Friday, May 14, 2010

Dear Wikipedia: Get Over Yourself

If you read the webcomic XKCD, you might have seen Wednesday's installment. It featured a fake Wikipedia page on the word "malamanteau," a word made up just for the occasion. The comic was a simple way to poke fun at the obtuse prose and sheer bad writing of many Wikipedia articles.

Naturally, Wikipedia went apeshit.

As of the time I am writing this on Friday morning, there are over 24,000 words worth of discussion by Wikipedia editors as to whether or not the word "malamanteau" deserves its own page. Keep in mind this is a word used a single time by a single webcomic. You can attempt to follow the discussion here, if you're proficient at wading through the arcane lingo and complicated by-laws of the Wikipedia project. It also sums up everything that is wrong with the "Free Encyclopedia" - the strange pseudo-democratic rules, the tendency to make an article for every obscure facet of nerd culture, and the editors' attempts to justify their own existence by engaging in petty and ultimately meaningless squabbles.

"Malamanteau" - Yea or Nay?

The fight over "malamanteau" hasn't ended yet. The pro-malamanteau supporters are arguing that other fictional words, like "Muggle," have their own article, so there's precedent. One editor goes so far to mention that he Googled the word and there's "about a dozen" references to it on the Internet already. Surely the ability to score twelve hits on Google speaks to the article's relevance!

Those who are anti-malamanteau argue that it's just one word used as a throwaway joke in a webcomic that's not that well-known in the grand scheme of things. As one editor gripes, "It makes the article on 'pigs in popular culture' look reasonable. It has no business being here." Others cite the official Wikipedia rules as to when it is appropriate to reference XKCD.

Yes. That's right. The Wikipedia project is so amazing complex and in love with its own bizarre rules and guidelines that someone took the time to type up the regulations as to when it is or is not appropriate to talk about XKCD on Wikipedia. Apparently these fights about XKCD references happen often enough on Wikipedia to merit this sort of discussion.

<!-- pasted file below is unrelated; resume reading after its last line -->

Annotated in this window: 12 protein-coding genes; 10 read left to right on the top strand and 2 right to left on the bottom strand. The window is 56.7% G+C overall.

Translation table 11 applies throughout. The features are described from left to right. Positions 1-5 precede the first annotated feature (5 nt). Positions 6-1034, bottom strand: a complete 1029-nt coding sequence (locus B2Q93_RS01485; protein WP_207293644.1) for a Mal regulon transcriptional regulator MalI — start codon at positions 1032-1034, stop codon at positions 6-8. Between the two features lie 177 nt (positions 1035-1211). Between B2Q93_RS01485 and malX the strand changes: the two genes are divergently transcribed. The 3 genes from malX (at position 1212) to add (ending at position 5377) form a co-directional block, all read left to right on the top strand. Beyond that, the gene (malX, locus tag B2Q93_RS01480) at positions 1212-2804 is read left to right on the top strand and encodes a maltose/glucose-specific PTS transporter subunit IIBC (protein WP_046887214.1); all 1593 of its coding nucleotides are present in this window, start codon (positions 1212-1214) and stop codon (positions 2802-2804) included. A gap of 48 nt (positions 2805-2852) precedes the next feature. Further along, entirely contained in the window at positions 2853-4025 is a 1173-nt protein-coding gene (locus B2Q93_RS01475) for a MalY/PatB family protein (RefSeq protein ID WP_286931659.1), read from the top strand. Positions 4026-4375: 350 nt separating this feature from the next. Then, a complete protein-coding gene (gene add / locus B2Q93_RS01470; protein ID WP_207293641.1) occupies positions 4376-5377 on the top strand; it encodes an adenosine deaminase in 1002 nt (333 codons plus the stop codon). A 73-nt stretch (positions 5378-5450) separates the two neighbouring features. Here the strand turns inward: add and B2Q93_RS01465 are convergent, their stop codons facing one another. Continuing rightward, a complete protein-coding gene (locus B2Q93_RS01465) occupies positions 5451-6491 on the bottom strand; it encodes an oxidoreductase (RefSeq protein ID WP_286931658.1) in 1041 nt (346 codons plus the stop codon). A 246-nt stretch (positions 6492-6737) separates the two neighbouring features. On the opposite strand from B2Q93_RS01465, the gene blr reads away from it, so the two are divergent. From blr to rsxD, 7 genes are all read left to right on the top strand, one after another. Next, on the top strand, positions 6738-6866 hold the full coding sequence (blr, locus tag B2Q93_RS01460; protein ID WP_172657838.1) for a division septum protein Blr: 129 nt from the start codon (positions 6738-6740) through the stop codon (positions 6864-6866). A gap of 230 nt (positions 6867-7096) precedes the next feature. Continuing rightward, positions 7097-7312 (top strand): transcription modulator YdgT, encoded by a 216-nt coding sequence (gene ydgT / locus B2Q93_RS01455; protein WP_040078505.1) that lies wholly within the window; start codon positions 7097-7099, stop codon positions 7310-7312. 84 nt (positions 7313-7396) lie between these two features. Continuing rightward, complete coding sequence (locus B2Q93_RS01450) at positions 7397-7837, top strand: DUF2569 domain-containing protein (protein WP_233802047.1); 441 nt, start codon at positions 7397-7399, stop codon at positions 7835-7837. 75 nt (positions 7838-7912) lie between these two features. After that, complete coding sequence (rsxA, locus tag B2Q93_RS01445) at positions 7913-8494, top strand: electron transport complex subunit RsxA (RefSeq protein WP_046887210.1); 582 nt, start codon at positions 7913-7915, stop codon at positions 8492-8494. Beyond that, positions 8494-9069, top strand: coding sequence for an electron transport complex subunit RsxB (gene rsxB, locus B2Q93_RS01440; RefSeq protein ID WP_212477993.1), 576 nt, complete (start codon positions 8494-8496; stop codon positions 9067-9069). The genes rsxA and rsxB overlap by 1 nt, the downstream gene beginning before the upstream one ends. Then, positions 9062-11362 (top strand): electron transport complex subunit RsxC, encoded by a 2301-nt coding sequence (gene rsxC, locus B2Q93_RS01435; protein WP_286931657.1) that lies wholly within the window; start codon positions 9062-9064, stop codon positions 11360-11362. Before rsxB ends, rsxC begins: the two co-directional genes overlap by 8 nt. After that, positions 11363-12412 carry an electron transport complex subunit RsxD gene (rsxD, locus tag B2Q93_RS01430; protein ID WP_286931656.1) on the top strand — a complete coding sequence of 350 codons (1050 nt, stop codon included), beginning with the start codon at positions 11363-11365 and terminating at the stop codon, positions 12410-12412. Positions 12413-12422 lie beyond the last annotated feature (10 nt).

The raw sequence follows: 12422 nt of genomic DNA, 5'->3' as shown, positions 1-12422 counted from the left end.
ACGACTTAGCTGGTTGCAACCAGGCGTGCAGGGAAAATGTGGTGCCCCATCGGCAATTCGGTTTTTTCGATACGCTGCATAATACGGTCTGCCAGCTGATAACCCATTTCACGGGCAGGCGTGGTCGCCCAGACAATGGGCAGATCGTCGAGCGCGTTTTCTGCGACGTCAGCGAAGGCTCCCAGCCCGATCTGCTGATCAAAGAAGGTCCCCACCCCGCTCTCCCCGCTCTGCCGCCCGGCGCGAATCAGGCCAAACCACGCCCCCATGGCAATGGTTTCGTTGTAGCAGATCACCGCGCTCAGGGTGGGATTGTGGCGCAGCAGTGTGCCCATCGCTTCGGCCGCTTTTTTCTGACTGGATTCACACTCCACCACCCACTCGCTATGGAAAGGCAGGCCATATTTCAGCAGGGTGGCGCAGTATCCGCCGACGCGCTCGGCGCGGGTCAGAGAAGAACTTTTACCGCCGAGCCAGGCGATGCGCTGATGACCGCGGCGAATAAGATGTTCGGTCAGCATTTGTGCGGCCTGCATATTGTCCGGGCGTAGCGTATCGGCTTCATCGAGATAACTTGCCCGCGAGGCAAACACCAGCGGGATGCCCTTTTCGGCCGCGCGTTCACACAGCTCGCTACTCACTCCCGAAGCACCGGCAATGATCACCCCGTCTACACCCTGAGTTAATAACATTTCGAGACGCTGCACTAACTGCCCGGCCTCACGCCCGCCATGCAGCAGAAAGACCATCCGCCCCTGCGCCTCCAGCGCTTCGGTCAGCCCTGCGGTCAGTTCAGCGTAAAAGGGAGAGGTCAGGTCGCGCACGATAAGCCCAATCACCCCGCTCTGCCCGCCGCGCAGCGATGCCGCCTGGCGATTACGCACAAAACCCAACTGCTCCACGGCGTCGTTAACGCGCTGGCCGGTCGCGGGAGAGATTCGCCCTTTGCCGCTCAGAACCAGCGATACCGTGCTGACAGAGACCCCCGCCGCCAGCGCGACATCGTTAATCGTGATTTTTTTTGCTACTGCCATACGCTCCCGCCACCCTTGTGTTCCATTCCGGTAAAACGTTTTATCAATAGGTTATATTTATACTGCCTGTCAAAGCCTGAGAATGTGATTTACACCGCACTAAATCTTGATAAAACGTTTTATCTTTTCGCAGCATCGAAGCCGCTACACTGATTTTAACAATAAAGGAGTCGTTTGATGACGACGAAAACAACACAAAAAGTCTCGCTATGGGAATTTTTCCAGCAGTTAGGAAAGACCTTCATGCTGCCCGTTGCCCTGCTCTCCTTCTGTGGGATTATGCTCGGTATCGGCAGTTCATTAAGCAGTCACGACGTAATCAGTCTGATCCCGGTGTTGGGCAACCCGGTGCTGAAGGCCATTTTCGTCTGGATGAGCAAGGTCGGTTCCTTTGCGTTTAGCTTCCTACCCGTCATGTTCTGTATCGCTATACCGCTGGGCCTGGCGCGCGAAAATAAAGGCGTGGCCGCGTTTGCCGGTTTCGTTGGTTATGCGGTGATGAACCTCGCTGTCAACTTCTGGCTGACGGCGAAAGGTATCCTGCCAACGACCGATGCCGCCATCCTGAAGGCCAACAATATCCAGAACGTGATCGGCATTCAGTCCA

I always considered myself a nerd, but spending even just a few minutes browsing the editors' discussions on Wikipedia does wonders for my self-esteem. I never realized how cool I was until I became aware of these people.

The Free Encyclopedia for Pop Cultural Arcana

Admittedly, I have a bit of an agenda. Back in college, I had my own Wikipedia article that got deleted. I'm still not sure why. I followed all the rules - my article talked about a notable event (I was on a national television show). It wasn't written by me (my friends wrote it as a joke). It even cited outside references (my college newspaper). But some Wikipedia editor decided that I was not important enough to merit a few kilobytes worth of space on "the free encyclopedia everyone can edit" and out I went.

I wouldn't be so upset except everytime I see any article that's still on Wikipedia, I think to myself, "The editors decided this subject is more important than me." Every fictional character with a Wikipedia article is more important than me. Sherlock Holmes has a Wikipedia page. Fine - he's a well-known staple in popular culture. But is Admiral Ackbar really more important than me? Maybe I don't want to know the answer to that question, but it can't be good for my self-esteem.

It wouldn't be so bad if we just admitted that Wikipedia is an excellent repository for popular culture knowledge. While many of the Wikipedia articles I've read on literature, history and philosophy are incomplete, poorly written and factually questionable, the articles on movies and TV shows are always top-notch. Back in my younger and more reckless days, I used to roam Wikipedia editing articles and inserting errors - the articles on pop culture were always the first ones to fix themselves, usually within minutes. Wikipedia is written by nerds for nerds, and as a result it is an excellent source for all things nerdy, from characters in the Lord of the Rings movies who don't appear in the books to an excursus on the mind of the Tommy Westphall character on St. Elsewhere.

Here's a fun game: pick a subject that exists both as a real life field of knowledge and a pop culture reference. See which Wikipedia article is more detailed. For example:

Firefly (the insect): 1,719 words
Firefly (the TV show): 10,224 words

Thor (norse God): 5,428 words
Thor (comic book character): 7,026 words

R.E.M. (stage of sleep): 2,703 words
R.E.M. (musical group): 7,592 words